Household drinking water characteristics in a peri-urban community: the case of Kifumbira Zone, Kampala, Uganda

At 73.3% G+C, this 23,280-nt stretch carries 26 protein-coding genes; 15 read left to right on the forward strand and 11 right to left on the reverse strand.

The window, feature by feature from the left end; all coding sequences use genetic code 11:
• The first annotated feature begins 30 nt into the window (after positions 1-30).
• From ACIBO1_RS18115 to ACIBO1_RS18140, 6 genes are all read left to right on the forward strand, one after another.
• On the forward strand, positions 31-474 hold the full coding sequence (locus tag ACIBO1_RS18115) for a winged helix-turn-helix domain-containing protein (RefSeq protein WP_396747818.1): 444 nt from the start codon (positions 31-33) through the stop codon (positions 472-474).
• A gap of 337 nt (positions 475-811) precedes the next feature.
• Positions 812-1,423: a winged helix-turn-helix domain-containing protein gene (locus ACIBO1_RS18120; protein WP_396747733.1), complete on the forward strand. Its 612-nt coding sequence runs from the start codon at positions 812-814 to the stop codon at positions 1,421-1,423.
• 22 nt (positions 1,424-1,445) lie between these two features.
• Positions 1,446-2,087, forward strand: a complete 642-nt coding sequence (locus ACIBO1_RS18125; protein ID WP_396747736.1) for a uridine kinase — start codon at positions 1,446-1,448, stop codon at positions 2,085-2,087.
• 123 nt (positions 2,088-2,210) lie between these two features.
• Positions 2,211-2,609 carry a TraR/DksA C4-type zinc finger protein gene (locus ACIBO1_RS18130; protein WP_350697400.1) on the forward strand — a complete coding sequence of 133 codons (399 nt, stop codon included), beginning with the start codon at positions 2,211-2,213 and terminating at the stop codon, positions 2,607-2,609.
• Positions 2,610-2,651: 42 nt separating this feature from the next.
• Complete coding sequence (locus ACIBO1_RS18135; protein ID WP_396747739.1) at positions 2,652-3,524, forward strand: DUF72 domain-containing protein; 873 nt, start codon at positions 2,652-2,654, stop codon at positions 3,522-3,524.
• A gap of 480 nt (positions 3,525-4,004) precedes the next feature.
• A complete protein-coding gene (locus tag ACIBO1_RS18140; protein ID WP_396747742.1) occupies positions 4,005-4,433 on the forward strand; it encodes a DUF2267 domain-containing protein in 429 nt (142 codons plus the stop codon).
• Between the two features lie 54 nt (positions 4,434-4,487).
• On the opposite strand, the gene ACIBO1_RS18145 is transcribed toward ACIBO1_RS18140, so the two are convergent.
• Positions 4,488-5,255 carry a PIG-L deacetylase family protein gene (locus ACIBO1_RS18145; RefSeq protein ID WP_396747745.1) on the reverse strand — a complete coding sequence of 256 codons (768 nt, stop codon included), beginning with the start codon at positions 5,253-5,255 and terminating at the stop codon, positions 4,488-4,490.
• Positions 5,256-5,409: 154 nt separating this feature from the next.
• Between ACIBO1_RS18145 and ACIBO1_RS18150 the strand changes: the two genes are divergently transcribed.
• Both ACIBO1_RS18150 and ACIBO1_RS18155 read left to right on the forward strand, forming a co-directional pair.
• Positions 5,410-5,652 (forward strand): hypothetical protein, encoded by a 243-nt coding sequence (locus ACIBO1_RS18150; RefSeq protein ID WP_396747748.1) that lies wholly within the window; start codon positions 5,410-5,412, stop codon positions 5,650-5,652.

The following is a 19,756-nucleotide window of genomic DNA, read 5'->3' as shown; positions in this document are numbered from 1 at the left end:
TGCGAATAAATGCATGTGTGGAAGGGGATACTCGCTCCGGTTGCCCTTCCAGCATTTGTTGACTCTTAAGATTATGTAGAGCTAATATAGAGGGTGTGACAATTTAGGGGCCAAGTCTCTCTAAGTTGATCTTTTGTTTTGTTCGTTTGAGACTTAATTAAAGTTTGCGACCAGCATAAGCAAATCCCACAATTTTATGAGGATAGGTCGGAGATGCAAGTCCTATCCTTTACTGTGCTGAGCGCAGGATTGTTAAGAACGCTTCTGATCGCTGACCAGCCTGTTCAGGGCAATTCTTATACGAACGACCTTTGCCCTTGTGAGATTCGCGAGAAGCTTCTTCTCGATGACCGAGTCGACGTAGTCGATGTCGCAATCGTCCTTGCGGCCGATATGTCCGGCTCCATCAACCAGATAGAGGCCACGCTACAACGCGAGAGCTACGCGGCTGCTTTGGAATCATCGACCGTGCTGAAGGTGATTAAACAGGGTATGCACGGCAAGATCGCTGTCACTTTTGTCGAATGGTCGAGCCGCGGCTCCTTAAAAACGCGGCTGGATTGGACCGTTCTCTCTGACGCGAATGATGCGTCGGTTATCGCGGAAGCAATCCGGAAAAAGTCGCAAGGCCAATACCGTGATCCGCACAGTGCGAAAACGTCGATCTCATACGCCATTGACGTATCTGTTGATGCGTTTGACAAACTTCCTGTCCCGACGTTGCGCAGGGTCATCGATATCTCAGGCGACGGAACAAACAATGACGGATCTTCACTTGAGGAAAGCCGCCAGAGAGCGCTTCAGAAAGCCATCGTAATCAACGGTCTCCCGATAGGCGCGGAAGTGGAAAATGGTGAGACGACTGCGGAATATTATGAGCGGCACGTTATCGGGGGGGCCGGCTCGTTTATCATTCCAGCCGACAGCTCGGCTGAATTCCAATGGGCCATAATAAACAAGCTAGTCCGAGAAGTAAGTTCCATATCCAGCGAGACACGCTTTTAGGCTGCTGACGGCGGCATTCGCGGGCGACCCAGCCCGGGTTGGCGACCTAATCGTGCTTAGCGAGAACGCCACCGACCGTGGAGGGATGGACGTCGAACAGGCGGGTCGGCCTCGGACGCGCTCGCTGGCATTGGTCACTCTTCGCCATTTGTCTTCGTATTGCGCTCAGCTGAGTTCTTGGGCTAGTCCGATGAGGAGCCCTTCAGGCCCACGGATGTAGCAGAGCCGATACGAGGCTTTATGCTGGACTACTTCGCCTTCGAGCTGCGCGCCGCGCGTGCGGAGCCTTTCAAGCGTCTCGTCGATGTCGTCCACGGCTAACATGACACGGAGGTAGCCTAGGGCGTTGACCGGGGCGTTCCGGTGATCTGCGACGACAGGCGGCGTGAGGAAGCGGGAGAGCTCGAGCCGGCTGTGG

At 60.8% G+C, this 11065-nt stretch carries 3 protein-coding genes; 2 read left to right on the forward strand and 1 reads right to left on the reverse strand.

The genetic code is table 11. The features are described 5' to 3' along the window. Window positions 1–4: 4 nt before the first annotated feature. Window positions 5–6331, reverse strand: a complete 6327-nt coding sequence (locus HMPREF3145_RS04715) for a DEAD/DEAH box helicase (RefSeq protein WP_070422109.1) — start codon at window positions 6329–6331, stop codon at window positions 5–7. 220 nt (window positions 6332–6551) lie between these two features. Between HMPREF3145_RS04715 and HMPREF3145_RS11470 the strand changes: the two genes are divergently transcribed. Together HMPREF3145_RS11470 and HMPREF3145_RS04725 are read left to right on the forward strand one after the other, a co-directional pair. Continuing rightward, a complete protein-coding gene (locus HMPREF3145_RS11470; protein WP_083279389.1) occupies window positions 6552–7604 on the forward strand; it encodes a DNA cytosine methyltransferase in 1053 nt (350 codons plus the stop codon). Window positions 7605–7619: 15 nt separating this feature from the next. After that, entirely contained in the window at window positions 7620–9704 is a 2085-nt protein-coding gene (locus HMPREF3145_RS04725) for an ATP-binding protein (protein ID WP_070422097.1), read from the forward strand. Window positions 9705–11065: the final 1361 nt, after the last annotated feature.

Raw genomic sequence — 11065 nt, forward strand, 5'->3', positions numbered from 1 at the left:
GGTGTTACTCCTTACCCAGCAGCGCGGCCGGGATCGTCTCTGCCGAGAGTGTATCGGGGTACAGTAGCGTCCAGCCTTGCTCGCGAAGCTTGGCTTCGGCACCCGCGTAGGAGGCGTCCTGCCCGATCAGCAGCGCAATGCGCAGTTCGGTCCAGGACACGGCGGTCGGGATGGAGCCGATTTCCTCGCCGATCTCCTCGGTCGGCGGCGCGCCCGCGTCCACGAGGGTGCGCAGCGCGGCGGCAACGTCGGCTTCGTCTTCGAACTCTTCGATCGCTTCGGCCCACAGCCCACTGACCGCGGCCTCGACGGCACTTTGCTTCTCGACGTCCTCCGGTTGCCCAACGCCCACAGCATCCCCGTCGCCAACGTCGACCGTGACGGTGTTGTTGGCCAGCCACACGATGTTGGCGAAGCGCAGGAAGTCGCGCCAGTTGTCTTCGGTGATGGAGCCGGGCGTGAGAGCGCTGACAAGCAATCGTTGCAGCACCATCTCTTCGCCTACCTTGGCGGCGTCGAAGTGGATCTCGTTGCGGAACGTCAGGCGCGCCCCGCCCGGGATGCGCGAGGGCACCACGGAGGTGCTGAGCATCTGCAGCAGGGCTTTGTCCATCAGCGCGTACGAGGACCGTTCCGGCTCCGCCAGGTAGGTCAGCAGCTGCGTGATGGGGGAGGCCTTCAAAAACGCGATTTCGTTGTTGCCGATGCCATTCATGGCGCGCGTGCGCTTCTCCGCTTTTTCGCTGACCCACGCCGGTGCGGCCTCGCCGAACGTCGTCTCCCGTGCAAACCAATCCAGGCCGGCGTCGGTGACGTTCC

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A study to determine the drinking water quality improvement practises at household level was undertaken in Kifumbira Zone, a Kampala peri-urban area, Uganda. The socio-economic conditions of 150 households were identified using questionnaires and in-depth interviews. Solar water disinfection (SODIS) was introduced to 10 households and water from their boiled drinking water and SODIS treated water was monitored for three months. The social survey indicated that boiling was the most common method applied to improve the drinking water quality – mainly using charcoal and electricity. 65% of the respondent households boiled their drinking water, while the rest consumed it unboiled due to the high cost of charcoal. The raw water sources exhibited microbiological contamination as evidenced by the presence of thermotolerant coliforms and high risk scores on the sanitary inspections conducted. There was a statistically significant difference (p<0.05; n=15) in the mean count of thermotolerant coliforms for boiled and SODIS treated water.